The stent platform is often coated with a layer of medication that is designed to prevent restenosis, which is the recurrence of blockage within the treated artery. When compared to the traditional DES, polymer-free drug-eluting stents does not require a polymer coating to deliver the medication. Instead, the medication is directly applied to the stent scaffold, usually using a thin layer of a bioabsorbable material such as magnesium or calcium, or through a proprietary coating technology.(8)
Other materials used in the construction of polymer-free drug-eluting stents include radiopaque markers that help to visualize the stent placement during the implantation procedure and other small features designed to optimize the stent’s performance, such as thin struts and small cell sizes to improve the stent’s flexibility and conformability to the artery.(9)
Drug Delivery Mechanisms
Polymer-free drug-eluting stents (PF-DES) deliver medication directly to the arterial wall without needing a polymer coating. This is achieved through various mechanisms, including:
- Modification of the Surface: The stent scaffold is modified to create a rough surface that allows medication to adhere to the metal surface through physical or chemical bonding. This modification can be achieved through a variety of methods, including plasma spraying or chemical etching.(10,11)
- Bioabsorbable material coatings: The medication is delivered through a thin layer of a bioabsorbable material that is applied to the stent scaffold. As the material dissolves over time, it releases the medication into the surrounding tissue.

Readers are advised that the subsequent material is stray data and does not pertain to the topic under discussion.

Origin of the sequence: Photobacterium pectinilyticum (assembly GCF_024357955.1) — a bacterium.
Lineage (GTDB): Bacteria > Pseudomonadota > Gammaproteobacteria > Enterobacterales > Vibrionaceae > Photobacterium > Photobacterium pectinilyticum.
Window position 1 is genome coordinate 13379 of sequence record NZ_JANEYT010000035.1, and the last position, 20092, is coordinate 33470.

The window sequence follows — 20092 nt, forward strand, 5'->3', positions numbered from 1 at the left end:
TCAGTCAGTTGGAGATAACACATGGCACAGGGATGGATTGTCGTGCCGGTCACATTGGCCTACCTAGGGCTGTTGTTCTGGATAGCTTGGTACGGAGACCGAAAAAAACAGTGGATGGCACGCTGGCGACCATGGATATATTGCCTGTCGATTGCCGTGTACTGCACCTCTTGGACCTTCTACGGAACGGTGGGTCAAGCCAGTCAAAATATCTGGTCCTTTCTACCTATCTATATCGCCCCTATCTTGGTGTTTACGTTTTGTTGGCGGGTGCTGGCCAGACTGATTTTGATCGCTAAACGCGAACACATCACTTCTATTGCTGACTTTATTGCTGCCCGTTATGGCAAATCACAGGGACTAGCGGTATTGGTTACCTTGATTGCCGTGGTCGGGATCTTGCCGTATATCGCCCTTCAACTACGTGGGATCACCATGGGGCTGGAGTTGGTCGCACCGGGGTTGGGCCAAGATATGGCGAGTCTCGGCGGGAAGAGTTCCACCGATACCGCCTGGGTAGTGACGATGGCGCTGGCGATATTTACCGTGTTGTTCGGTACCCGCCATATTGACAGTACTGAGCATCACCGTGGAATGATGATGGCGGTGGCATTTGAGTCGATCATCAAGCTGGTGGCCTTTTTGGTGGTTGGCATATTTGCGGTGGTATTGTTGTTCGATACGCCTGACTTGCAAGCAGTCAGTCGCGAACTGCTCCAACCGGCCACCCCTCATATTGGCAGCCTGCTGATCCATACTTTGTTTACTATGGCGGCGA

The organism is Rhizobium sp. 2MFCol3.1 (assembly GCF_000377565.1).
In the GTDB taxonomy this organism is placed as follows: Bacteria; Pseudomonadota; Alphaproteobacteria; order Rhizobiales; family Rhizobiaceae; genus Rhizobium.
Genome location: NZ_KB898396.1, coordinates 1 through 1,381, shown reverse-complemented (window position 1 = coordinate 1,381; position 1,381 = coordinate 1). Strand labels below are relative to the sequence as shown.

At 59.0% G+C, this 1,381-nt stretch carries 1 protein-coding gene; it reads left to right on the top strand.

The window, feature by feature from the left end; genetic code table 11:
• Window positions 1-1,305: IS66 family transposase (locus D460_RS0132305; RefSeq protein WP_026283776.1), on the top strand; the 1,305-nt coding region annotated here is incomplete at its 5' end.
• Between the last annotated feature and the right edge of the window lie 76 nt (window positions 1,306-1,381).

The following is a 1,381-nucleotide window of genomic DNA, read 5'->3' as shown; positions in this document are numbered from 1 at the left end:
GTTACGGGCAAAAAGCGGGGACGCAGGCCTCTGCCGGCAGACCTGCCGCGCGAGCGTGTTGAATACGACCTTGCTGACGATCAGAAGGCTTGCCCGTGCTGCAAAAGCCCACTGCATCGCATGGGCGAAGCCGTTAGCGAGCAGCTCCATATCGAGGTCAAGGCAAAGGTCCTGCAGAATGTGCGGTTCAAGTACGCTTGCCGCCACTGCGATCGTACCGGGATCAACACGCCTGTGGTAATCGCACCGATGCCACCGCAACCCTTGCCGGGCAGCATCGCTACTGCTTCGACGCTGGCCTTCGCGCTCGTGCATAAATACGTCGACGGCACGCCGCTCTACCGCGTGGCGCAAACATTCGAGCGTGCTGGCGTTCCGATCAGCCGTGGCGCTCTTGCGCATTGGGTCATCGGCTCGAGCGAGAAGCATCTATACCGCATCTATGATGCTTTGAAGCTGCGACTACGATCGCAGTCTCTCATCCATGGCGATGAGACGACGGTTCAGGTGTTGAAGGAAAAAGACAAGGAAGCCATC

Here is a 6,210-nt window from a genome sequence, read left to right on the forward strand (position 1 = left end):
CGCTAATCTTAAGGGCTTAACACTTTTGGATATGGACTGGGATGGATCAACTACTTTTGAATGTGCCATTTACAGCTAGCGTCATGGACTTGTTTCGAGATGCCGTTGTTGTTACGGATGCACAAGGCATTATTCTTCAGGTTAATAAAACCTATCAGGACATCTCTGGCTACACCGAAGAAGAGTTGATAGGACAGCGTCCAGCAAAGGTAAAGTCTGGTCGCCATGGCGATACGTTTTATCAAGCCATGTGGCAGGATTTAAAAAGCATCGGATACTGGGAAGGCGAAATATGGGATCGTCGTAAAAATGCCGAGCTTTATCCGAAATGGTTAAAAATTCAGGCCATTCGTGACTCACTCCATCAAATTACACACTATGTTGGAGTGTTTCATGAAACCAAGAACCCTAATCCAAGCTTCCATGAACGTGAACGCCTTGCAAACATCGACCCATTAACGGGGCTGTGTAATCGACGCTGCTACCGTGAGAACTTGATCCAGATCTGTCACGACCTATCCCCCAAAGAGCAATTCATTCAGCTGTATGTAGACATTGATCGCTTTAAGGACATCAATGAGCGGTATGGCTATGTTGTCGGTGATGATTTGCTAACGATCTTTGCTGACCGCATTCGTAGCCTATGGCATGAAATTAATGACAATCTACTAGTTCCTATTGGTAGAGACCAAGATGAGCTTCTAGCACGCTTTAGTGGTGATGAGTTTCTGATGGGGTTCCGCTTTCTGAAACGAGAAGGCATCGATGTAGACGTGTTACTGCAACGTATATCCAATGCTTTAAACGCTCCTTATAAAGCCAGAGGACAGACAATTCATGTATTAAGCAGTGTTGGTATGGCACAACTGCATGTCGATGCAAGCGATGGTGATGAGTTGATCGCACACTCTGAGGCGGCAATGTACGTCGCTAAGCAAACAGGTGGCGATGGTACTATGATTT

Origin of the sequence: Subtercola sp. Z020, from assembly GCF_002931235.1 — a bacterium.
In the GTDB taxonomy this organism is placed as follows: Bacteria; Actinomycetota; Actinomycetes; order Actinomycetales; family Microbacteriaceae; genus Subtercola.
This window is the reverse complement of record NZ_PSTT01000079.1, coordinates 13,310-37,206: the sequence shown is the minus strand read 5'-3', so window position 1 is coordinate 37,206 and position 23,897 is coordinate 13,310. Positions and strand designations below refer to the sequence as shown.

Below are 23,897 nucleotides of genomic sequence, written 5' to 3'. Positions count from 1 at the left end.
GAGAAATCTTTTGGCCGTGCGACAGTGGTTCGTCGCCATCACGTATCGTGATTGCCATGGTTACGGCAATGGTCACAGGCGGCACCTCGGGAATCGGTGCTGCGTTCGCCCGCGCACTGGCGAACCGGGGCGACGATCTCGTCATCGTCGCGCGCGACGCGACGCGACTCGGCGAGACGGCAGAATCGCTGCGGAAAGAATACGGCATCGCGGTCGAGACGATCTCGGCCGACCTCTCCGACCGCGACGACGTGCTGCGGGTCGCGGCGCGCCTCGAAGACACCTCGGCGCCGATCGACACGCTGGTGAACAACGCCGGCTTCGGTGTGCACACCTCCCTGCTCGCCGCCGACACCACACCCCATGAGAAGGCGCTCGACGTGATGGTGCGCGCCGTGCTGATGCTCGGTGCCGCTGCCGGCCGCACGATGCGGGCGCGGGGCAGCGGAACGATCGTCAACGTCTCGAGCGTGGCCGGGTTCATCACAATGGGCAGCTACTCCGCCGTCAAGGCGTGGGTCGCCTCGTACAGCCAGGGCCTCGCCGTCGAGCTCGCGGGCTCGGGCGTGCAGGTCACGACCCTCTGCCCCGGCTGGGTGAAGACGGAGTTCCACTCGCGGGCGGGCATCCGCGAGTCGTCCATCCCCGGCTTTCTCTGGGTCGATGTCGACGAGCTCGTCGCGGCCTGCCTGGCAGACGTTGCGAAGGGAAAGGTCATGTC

- Proprietary coating technology: Some PF-DES use proprietary coating technology to deliver medication directly to the arterial wall without the need for a polymer coating. These coatings may use a variety of materials and technologies, including microstructures or nanotechnology, to achieve controlled drug release.(12)
The medication used in PF-DES is usually an anti-proliferative drug like sirolimus or paclitaxel, which helps to prevent restenosis by inhibiting the growth of cells in the arterial wall. The dosage and duration of drug release can vary depending on the specific stent design and the drug used.
Structural and Mechanical Properties
Polymer-free drug-eluting stents are generally made up of metals like stainless steel, platinum-chromium, or cobalt-chromium, which are known for their strength, flexibility, and their biocompatibility. These metals have been used in stent fabrication for many years and they have a proven track record of both safety and efficacy.
The structural and mechanical properties of polymer-free drug-eluting stents (PF-DES) are important considerations in stent design. This is because they have an impact on the stent’s ability to conform to the arterial wall, while also being able to withstand the stresses of daily use. It is important to keep in mind that PF-DES must be strong enough to resist radial compression, yet flexible enough to conform to the curving structure of the artery.(13)
To achieve these properties, PF-DES may be designed with a variety of features, such as: